We are still in late winter here and my plants aren't doing that much at the moment, but I did notice that my Trillium chloropetalum var. giganteum has been growing quite well over the last week and it shouldn't be too long until the flowers open.

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    1. Under those circumstances I don't think I'd put one in the ground either. Happy Spring Adam!

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  5. I was happy to see that mine are resprouting from the top this year because they have frozen to the ground in other winters. What a cheerful way to start spring! Thanks Danger!

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  6. I have major tetrapanax envy. Oh, to live in a land where water is plenty. But then, I'd have to give up many of my beloved succulents, so it's all a tradeoff.

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    1. You really should dry one. I don't water the ones in the front garden much at all. Of course they get lots of natural water over the winter when they're dormant but once summer rolls around they get very little.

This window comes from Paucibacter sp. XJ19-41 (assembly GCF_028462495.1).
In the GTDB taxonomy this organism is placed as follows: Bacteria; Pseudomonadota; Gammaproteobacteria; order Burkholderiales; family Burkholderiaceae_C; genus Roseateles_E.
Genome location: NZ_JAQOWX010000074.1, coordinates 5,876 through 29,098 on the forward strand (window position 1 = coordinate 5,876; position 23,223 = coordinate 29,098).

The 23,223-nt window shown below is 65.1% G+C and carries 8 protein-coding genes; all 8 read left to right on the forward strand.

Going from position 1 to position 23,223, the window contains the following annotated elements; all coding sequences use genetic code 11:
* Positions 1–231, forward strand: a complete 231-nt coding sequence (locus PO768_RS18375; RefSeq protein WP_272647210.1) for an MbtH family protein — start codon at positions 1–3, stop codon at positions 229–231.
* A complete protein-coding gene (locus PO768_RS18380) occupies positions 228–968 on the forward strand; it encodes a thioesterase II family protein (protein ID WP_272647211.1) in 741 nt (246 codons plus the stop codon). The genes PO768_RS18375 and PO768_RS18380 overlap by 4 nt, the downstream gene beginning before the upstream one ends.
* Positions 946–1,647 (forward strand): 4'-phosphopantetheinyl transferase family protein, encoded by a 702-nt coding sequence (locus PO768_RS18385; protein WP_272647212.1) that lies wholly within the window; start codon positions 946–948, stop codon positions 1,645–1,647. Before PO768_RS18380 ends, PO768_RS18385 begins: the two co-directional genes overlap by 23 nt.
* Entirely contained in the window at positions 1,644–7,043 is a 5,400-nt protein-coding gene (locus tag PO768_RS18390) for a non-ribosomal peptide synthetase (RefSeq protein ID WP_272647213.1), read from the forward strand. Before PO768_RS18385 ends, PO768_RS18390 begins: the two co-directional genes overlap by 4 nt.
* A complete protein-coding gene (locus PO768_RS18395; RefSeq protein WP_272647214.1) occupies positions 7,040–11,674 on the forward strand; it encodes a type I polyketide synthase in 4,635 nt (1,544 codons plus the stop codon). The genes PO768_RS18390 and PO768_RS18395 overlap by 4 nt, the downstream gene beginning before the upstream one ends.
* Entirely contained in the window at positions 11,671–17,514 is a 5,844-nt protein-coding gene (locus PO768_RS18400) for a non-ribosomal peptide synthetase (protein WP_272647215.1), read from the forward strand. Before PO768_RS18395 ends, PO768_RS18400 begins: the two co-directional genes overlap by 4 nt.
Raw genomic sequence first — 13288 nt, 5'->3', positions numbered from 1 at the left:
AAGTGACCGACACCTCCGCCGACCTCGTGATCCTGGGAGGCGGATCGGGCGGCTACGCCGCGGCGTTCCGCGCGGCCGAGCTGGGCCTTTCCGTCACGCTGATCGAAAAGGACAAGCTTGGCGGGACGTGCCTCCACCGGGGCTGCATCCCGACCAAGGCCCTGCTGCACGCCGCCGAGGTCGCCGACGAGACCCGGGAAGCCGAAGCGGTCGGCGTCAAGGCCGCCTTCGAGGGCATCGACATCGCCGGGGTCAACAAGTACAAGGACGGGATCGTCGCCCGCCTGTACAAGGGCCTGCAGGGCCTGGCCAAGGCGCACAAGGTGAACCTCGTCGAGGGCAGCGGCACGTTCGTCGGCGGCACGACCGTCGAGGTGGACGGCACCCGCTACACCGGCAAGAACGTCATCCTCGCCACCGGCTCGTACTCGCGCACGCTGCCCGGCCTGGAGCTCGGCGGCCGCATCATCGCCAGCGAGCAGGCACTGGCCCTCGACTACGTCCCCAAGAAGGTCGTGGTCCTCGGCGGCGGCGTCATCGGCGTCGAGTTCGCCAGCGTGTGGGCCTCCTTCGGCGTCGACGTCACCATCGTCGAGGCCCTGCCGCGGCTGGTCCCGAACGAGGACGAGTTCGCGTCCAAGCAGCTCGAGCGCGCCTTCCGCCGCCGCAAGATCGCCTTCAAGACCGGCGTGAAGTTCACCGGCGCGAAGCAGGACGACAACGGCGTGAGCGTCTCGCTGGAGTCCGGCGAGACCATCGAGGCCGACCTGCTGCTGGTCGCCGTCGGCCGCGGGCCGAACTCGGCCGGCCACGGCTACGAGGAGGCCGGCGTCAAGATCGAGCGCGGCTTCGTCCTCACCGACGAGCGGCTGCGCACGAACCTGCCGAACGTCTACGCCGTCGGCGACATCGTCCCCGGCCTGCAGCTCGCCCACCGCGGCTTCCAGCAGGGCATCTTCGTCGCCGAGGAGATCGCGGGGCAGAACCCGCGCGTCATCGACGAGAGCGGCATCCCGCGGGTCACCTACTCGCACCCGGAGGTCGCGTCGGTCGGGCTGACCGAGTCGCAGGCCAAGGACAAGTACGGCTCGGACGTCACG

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  7. I've been lusting after those leaves for years, but it seems each time I plant one we have a killer winter. I'm not giving up, especially after seeing this post.
    Here's my fave of the week: http://bannersbyricki.com/?p=3659

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    1. Glad to hear you're sticking with it. And I can't find your "fav" post, nothing comes up from the link and on your blog your latest post is foliage follow-up?

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    2. I just fixed that after scratching my head over it for a while. Thanks for the heads-up.

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  8. Nifty plant! And that's great news that you have new growth on several of them. I might have to borrow your idea of wrapping stems in pipe insulation. Happy spring!